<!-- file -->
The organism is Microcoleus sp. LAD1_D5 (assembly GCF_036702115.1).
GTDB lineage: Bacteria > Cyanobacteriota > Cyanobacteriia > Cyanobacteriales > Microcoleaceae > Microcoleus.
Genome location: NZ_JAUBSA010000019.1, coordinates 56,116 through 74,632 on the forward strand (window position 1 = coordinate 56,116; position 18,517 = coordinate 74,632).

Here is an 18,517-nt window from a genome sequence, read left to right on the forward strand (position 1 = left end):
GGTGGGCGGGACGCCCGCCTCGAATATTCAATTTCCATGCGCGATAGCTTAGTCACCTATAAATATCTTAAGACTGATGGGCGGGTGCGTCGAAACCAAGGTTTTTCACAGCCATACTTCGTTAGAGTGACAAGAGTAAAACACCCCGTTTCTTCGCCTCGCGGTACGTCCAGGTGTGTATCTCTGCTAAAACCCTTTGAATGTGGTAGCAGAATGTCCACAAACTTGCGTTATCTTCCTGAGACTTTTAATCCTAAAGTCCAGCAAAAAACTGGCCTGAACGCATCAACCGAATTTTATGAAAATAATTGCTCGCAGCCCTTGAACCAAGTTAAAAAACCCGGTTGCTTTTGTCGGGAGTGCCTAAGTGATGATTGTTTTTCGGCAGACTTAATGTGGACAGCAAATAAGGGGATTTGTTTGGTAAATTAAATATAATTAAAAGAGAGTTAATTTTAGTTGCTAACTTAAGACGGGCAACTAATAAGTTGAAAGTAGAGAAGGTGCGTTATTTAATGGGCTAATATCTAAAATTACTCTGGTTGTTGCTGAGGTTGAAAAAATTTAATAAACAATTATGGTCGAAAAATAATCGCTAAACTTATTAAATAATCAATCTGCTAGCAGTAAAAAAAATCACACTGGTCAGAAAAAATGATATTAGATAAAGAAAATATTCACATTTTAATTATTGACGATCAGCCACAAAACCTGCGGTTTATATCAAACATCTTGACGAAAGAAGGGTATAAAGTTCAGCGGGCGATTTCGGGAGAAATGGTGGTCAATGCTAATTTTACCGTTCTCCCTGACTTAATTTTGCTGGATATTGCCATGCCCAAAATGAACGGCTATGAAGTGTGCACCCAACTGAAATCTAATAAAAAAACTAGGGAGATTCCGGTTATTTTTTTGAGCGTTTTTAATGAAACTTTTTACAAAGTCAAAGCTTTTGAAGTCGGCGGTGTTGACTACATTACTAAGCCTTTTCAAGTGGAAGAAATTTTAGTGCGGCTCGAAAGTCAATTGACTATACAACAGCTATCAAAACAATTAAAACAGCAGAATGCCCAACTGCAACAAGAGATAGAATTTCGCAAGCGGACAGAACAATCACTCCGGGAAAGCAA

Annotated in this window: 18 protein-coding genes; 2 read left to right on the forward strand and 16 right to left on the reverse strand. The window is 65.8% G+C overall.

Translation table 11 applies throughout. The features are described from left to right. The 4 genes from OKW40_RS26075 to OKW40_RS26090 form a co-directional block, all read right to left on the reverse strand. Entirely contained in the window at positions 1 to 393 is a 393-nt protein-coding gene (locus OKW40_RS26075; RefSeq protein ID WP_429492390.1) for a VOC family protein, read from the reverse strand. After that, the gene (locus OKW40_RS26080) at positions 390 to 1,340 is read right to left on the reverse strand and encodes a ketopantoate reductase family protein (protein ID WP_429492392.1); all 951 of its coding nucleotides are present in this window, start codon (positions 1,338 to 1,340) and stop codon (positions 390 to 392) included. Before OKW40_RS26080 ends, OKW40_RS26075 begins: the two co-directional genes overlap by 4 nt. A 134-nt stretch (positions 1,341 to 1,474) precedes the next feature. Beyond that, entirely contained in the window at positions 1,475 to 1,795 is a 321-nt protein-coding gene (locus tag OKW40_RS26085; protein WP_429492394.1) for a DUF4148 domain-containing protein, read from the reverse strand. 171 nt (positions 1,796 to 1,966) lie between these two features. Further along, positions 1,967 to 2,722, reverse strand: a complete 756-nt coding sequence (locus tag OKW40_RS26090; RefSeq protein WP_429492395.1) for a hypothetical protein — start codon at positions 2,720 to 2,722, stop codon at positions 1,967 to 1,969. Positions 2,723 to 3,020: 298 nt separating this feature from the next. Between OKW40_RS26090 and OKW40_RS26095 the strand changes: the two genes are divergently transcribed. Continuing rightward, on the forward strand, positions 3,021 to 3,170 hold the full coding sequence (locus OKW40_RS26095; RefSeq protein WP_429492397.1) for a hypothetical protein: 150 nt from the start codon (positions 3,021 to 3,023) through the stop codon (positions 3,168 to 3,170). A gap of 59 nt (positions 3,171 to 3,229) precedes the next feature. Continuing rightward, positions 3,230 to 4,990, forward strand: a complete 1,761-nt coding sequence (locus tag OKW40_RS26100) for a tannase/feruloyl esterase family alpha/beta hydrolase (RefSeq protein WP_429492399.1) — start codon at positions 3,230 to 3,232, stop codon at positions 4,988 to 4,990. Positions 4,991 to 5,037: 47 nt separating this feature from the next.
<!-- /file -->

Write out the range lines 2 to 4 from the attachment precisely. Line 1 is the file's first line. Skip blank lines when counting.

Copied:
GTDB lineage: Bacteria > Cyanobacteriota > Cyanobacteriia > Cyanobacteriales > Microcoleaceae > Microcoleus.
Genome location: NZ_JAUBSA010000019.1, coordinates 56,116 through 74,632 on the forward strand (window position 1 = coordinate 56,116; position 18,517 = coordinate 74,632).

Here is an 18,517-nt window from a genome sequence, read left to right on the forward strand (position 1 = left end):